Palmer had a very eager and zealous chief assistant, J. Edgar Hoover.  Hoover performed so well under Palmer, Palmer recommended Hoover become the head of the newly constituted Federal Bureau of Investigation. President Calvin Coolidge indeed selected Hoover to lead the FBI in 1924, beginning Hoover’s 48-year career as the Bureau’s head until his death in 1972.

 

Like his predecessor, Hoover’s tactics often violated Americans’ civil liberties. Under his leadership, the FBI engaged in unconstitutional behavior, particularly in the post World War II era as the U.S. fought Communism at home and abroad during the Cold War. Many in academia, in Hollywood, and in government were purged based on accusations that they were Socialists or Communists and were spying for the Soviet Union.

 

One beneficiary of this Second Red Scare in the late 1940s and early 1950s was a Republican United States Senator, Joseph Raymond McCarthy, who was rated the least influential and accomplished of all US Senators by a periodical.  Thinking ahead to his reelection in Wisconsin in 1952, McCarthy decided to raise his profile by accusing people in government and all walks of life of being Socialists and Communists.  McCarthy became extremely popular among a third of the American population, and with the exception of a few journalists and US Senators who spoke and wrote against McCarthy, he was able to run rampant in the last years of the Presidency of Harry Truman and the first two years of the Dwight D. Eisenhower Presidency. He finally went too far in his accusations, and was censured by the US Senate, a rare action in the history of the upper body, in 1954.

 

During his nearly five years of power from February 1950 to December 1954, McCarthy was aided by a zealous young man not all that different in character or motivation from J. Edgar Hoover three decades earlier.  McCarthy’s chief aide was attorney Roy Cohn, who zealously attacked innocent people who were accused of being Communists (Reds), or soft on Communism (Pinkos). Many believed he lacked any sense of ethics or honor and he was much feared.  Even after McCarthy fell from favor and then died in 1957, Cohn’s prominence continued and spent his remaining career as an attorney who often chose to represent reprehensible elements of society, including Organized Crime. He was also known for his wild social life.

 

Then, Roy Cohn met a young real estate entrepreneur named Donald Trump. The two men became close friends and Cohn impressed upon Trump how to exploit and play “hard ball” to gain ever more wealth and public influence.  As others have argued, Cohn was one of the most influential people in the development of Trump’s public persona and political views.  

 

Trump learned to exploit his critics, focusing on their weaknesses or shortcomings, to harm their reputations. Trump stoked fear in his goal to help his rise to power and march to the Presidency. 

 

Once in the White House, Trump worked to undermine civil liberties and civil rights, as A. Mitchell Palmer, J. Edgar Hoover, Joseph McCarthy, and Roy Cohn had done in earlier generations.  Utilizing racism, nativism, and Islamophobia, Trump also exploited the issue of gay and transgender rights, following the lead of his Vice President, Mike Pence, in promoting the elimination of gay and transgender people in the US military, despite their major contributions.  He undermined support for gay equality of treatment as a protected group, as had been pursued by Barack Obama during his Presidency.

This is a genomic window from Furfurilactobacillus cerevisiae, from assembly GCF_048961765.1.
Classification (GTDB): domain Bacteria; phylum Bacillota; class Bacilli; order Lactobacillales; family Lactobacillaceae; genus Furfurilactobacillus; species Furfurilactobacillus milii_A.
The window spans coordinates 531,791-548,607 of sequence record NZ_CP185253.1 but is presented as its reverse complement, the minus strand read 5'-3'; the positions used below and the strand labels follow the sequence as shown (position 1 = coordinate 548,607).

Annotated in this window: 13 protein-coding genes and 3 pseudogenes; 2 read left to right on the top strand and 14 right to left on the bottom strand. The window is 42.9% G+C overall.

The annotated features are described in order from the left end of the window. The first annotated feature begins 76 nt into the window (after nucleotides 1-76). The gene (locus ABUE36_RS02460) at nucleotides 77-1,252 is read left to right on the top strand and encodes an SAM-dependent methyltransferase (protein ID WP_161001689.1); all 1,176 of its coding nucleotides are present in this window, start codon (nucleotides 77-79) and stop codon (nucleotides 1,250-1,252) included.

Trump also has now labeled his Democratic opposition, especially Democratic Presidential candidates Elizabeth Warren and Bernie Sanders, as Socialists who threaten American capitalism. As he stirs up fear, he works to undermine Social Security, Medicare, Medicaid, the Affordable Care Act, and environmental protections.

 

Trump is clearly using similar tactics as Palmer, Hoover, McCarthy and Cohn did to promote his agenda and undermine civil liberties and civil rights. But he is more dangerous than his predecessors as only Donald Trump has reached the pinnacle of the Oval Office. Trump has learned very well from their examples, and it requires vigilance and activism to cope with the threat he represents every day.

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Wed, 24 Apr 2019 03:52:18 +0000 https://historynewsnetwork.org/article/171640 https://historynewsnetwork.org/article/171640 0
ROOAARRRR: 66 Million Years of Tales about the Big, Bad T-Rex Dinosaur

 

In a stunning scientific discovery, last week Canadian scientists unearthed a 66-million-year-old Tyrannosaurus Rex dinosaur that weighed 9.5 tons and was 65% intact. The startling discovery of the world’s largest T. Rex was hailed throughout the scientific world

And, speaking of good timing…

* * * *

As you walk through the fascinating new exhibit on the history of the legendary Tyrannosaurus Rex dinosaur (T. Rex to his loyal fans) at New York’s American Museum of Natural History in New York, you hear this endless THUMP, THUMP, THUMP sound. It is the sound of T. Rex charging through the jungle in pursuit of yet another animal as his prey. The big, broody T. Rex, in all of his 66 million years of glory, and such a star on the silver screen for decades, is the subject of a new, brash and bold exhibit at the museum.

The exhibit, T. Rex: The ultimate Predator, opened last week at the museum, at Central Park West and W. 81st Street. It tells the 66 million year history of the T. Rex and explains how the huge, vicious two-legged dinosaur with the short arms evolved from a smaller and far less dangerous jungle creature into the much feared King of the Jungle.

The new T. Rex exhibit on the third floor of the museum  is the crowning touch to the large dinosaurs exhibits at the museum and helps, in an exciting way, to show visitors how all those movies and songs about T. Rex and his fellow dinosaurs emanated from the T. Rex over so many years.